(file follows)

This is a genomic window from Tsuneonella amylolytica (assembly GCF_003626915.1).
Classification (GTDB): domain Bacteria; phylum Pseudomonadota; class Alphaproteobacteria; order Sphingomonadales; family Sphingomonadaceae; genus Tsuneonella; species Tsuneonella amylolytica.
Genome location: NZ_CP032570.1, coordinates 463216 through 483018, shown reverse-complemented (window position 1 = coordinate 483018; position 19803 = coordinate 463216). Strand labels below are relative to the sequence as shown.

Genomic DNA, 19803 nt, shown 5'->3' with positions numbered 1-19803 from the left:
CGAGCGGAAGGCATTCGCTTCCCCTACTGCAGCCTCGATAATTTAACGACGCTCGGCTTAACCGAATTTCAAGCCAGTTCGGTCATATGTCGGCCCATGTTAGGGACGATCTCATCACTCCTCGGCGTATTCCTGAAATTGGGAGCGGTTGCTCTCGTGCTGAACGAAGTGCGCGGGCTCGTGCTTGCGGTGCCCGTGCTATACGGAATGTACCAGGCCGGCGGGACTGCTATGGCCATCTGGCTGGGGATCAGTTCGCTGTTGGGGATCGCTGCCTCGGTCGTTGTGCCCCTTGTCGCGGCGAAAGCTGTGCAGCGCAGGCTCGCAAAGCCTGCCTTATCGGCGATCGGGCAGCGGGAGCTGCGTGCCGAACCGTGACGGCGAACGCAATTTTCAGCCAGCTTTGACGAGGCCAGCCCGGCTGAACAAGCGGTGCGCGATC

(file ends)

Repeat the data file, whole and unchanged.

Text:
This is a genomic window from Tsuneonella amylolytica (assembly GCF_003626915.1).
Classification (GTDB): domain Bacteria; phylum Pseudomonadota; class Alphaproteobacteria; order Sphingomonadales; family Sphingomonadaceae; genus Tsuneonella; species Tsuneonella amylolytica.
Genome location: NZ_CP032570.1, coordinates 463216 through 483018, shown reverse-complemented (window position 1 = coordinate 483018; position 19803 = coordinate 463216). Strand labels below are relative to the sequence as shown.

Genomic DNA, 19803 nt, shown 5'->3' with positions numbered 1-19803 from the left:
CGAGCGGAAGGCATTCGCTTCCCCTACTGCAGCCTCGATAATTTAACGACGCTCGGCTTAACCGAATTTCAAGCCAGTTCGGTCATATGTCGGCCCATGTTAGGGACGATCTCATCACTCCTCGGCGTATTCCTGAAATTGGGAGCGGTTGCTCTCGTGCTGAACGAAGTGCGCGGGCTCGTGCTTGCGGTGCCCGTGCTATACGGAATGTACCAGGCCGGCGGGACTGCTATGGCCATCTGGCTGGGGATCAGTTCGCTGTTGGGGATCGCTGCCTCGGTCGTTGTGCCCCTTGTCGCGGCGAAAGCTGTGCAGCGCAGGCTCGCAAAGCCTGCCTTATCGGCGATCGGGCAGCGGGAGCTGCGTGCCGAACCGTGACGGCGAACGCAATTTTCAGCCAGCTTTGACGAGGCCAGCCCGGCTGAACAAGCGGTGCGCGATC